Akiko Yamashita carefully pricked a hole in the paper strip and strung it high on a bamboo shoot adorned with origami cranes and angel fish.
A visitor to the Japanese section of the Huntington Gardens in San Marino handed Yamashita another strip with her wish written on it.
Nearby, Atsuko Hasegawa explained that in Chinese lore, dreams come true on the seventh day of the seventh month because mythical lovers meet on that day every year.
Sharing that legend with visitors was part of the duties of Hasegawa, Yamashita and five other Japanese women training to be docents at the Huntington Gardens.
The women are all wives of employees that Japanese firms assign to Southern California for six months to a year.
Visa regulations forbid them to work, but the women have found numerous ways to fill their hours.
They can be found volunteering at schools and nursing homes, taking English and crafts classes at community colleges, and enjoying tennis and golf.
Although some wives, mainly due to language difficulties, shy away from interacting with those outside their circle, others want to participate in community activities.
Yamashita, 57, said she signed up as a Huntington docent because “living in this area we have to do something for the community. . . . (Also,) we can make more friends, with American ladies.” She also volunteers in a Gardena nursing home.
Huntington activities director Lee Devereux started the Japanese guide program, the only one in the gardens catering to a single language group, because of numerous tour requests from Japanese visitors, who made up a large part of the half-million visitors last year. The seven Japanese volunteers will lead an average of two tours a month after completing 21 weeks of training.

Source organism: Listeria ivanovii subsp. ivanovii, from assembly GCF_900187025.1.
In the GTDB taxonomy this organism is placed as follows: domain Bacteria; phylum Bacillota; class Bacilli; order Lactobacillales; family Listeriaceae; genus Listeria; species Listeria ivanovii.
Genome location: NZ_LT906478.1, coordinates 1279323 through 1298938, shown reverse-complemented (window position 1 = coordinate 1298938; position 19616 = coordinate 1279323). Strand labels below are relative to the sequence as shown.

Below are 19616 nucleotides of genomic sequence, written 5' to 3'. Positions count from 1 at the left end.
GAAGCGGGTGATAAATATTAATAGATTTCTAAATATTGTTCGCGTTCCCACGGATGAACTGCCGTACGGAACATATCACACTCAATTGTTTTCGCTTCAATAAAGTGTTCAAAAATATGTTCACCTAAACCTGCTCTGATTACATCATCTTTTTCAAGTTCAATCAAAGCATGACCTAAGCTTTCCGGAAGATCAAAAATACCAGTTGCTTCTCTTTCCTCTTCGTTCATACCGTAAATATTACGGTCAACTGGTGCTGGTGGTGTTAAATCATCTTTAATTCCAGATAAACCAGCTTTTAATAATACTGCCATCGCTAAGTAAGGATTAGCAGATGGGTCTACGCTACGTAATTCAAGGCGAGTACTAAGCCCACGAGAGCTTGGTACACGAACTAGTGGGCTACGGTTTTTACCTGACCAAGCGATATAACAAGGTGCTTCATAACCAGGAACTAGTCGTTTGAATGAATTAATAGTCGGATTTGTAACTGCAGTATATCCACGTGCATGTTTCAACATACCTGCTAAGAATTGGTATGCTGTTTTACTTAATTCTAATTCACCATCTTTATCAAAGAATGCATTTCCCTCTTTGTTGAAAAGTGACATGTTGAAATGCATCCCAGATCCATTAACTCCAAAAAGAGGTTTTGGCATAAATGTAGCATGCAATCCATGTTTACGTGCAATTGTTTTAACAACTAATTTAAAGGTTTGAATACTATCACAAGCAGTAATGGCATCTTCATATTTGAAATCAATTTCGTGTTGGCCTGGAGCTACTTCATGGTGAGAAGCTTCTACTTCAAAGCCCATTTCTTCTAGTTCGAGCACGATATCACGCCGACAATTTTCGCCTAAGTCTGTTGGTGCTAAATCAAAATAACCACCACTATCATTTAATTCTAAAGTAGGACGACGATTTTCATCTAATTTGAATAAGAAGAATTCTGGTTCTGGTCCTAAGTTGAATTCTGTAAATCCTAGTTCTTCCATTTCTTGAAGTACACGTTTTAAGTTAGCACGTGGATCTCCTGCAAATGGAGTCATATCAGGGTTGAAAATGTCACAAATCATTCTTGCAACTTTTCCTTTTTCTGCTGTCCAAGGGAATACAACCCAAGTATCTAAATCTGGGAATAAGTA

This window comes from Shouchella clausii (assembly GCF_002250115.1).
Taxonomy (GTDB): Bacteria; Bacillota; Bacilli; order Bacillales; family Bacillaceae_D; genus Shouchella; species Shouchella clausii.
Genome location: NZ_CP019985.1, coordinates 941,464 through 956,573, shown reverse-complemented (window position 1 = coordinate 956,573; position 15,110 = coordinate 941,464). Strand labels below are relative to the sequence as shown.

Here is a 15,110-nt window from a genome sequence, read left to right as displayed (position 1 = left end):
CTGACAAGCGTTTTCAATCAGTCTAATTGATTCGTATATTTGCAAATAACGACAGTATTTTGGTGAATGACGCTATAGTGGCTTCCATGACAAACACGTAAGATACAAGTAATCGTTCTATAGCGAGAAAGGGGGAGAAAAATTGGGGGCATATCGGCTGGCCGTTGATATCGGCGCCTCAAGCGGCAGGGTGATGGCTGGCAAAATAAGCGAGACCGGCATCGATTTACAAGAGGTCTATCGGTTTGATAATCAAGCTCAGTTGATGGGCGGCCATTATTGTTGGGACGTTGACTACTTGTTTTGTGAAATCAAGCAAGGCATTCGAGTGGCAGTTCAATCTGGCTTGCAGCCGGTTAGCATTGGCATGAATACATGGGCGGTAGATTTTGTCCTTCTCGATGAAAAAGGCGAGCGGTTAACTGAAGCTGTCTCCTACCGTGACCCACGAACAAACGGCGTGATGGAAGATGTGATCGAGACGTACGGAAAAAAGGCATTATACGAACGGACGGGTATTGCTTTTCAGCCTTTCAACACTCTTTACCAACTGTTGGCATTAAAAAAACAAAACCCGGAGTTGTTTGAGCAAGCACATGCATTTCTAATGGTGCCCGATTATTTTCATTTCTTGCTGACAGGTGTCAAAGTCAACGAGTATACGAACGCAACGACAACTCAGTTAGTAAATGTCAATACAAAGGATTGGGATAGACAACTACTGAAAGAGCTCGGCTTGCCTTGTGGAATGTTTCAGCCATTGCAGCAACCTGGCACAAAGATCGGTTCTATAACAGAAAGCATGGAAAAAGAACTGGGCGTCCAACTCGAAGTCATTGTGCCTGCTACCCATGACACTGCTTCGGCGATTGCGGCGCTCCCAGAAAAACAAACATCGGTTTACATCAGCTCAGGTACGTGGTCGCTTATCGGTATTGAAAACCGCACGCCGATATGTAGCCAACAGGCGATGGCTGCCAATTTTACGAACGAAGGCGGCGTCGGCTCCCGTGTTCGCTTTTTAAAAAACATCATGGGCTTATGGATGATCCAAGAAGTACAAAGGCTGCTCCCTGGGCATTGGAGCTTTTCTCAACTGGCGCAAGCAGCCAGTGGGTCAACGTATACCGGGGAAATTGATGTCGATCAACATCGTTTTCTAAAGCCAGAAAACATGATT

Michio Katsumata, Los Angeles bureau chief for Nihon Keizhai Shimbun, a major Japanese financial daily, estimated that about 7,000 Japanese employees--almost entirely men--work temporarily in more than 700 offices in the Los Angeles area.
American Honda Motors Co. Inc. alone has 55 visiting employees stationed in Southern California, according to Mayumi Sakai, deputy director of the Japan Business Assn. of Southern California. The organization, which has a membership of 565 Japanese companies with offices in Los Angeles, runs a women’s club of about 900 members.
Those assigned to this country “in most cases are (the) elite,” Katsumata said, and are almost always promised promotion upon their return to Japan. “It’s a good experience for middle-management people to run an organization and learn how to train subordinates” here, as well as pick up techniques they could introduce to their parent companies.
In the San Gabriel Valley, many of the visiting families have congregated in San Marino and Arcadia because of the reputation of the schools, said Sakai.
Despite language and cultural barriers, most of the visitors say their stay here has brought some unexpected pleasures.
Free from family obligations and pressures of social conformity, many wives say they have more freedom and time for themselves. Most of the wives, many of them college graduates, are in their 30s or 40s, Sakai said. They say they experience a closer relationship with their husbands, who often work shorter hours here.